And to answer the part of the question about how I found this, in our TelCo business, we started that 13, 14 years ago now, is that very early on, we were a sales and marketing company that happened to sell phone systems. And we very much lived that ethos, in that all we cared about was traffic and conversions. To the point where we literally, once we made a sale, we would hand that customer across to a subcontractor – you could also read that as a competitor – to actually do the installation, and the technical part of the actual solution we were selling. And that was great, from a startup point of view, to help prove the business model. Yet, we realised pretty shortly that, hang on, if someone buys a phone system and gets it installed, and needs more handsets or more support in a few months’ or a few years’ time, who are they going to go back to?
Alison Jones: Right.
Pete Williams: The people who basically sold them and handed them over, or the people who actually turned up and gave them the service, support, the love? We weren’t getting that part of the equation. We were literally just having a one-time experience or relationship with out customers. We realised there was a lot missing. We sat down and started thinking, okay, what is it that’s driving profit in our business? And started looking at a whole bunch of businesses in a whole bunch of other industries to figure out what is driving profit for them, and then where was this gap. And it was during this process, over a period of time, we realised that these are … There’s only seven things. And I hate that there’s only seven. ‘Cause it’s like seven dwarves, seven sins, seven habits. It’s just such a cliché number, which I absolutely hate. Because I think, for a lot of people, they go, “Ah, seven. It’s just this mystical number that marketers use all the time.” Which is really frustrating, because this is driven by math, not by marketing.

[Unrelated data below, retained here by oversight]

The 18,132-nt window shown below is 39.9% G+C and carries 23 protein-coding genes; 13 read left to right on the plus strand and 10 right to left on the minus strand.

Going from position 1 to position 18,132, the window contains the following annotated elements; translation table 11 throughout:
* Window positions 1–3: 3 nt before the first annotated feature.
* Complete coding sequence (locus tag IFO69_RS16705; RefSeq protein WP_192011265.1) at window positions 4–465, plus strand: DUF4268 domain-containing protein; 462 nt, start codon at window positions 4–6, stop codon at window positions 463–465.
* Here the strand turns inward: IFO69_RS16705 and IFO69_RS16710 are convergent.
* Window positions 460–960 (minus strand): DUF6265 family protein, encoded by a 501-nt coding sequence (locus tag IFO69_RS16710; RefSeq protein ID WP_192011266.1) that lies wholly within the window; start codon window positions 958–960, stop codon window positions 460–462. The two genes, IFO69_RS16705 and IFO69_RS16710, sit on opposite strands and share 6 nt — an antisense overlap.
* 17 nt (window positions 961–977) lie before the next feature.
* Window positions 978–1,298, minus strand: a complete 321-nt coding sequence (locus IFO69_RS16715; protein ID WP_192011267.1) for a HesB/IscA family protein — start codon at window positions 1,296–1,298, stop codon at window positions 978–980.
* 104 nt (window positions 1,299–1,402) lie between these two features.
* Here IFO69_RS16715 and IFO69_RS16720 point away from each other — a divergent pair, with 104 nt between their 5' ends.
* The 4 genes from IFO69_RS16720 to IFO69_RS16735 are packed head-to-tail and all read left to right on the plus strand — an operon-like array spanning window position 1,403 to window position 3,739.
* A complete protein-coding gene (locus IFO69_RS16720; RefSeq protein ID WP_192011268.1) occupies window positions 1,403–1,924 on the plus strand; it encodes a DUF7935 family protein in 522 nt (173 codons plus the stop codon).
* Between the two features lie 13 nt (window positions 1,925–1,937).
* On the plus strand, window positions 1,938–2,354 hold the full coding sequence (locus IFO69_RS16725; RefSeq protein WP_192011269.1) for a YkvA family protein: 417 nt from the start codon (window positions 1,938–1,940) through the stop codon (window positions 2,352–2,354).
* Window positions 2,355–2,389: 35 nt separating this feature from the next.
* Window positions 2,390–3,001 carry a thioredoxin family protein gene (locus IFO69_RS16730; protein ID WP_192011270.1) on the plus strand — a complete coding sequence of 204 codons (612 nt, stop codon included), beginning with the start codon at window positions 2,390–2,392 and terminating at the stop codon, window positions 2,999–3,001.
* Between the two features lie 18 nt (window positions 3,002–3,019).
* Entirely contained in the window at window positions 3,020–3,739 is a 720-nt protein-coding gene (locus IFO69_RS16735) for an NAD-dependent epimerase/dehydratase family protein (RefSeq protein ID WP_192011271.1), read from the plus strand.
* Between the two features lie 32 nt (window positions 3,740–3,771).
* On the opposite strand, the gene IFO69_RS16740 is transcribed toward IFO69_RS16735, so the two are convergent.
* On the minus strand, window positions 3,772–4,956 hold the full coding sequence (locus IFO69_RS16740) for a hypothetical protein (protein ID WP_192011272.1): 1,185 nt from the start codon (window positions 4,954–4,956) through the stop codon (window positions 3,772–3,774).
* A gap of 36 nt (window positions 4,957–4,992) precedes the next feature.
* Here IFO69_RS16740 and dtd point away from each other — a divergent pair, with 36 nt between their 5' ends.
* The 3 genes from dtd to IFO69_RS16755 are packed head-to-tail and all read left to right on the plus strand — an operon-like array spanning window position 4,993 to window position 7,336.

And the story is basically the framework of how that works, and it’s explaining in a very similar way to the story you mentioned about the golf, which I’m definitely going to check now, is that this bike store owner, whose store’s name’s Cadence, he starts coaching a athlete to his first iron man triathlon. And during that 20 weeks, the athlete starts teaching the bike store owner and triathlon coach about this framework and how to implement it in their business and how 10% wins actually works, and the power of that focus and attention.
Alison Jones: Which is interesting, again, because there is a real trend, isn’t there, nowadays, for the learnings from sport, the 1% things from the British cycling team…
Pete Williams: Yes.
Alison Jones: …and Will It Make The Boat Go Faster? That sort of focus on the process and focus on the marginal gains and so on, which you’ve brought across here, which is brilliant.
Pete Williams: Yeah.
Alison Jones: What I love about that story, as well, is that you have become one of those … And this is, I suppose, the classic business book author, isn’t it? You’re doing the work. And then you look at what you’re doing in the work, and you become that reflective. And instead of just doing the work, head down, bum up, every day, delivering the thing, you’re actually, “What am I doing here?” And you’re starting to think more abstractly about it. And you’re starting to draw out generalities and things that can be abstracted and models that can then apply to other businesses. Were you conscious of doing that at the time, or was it all about just, “Hang on a minute. How can we get this more profitable?”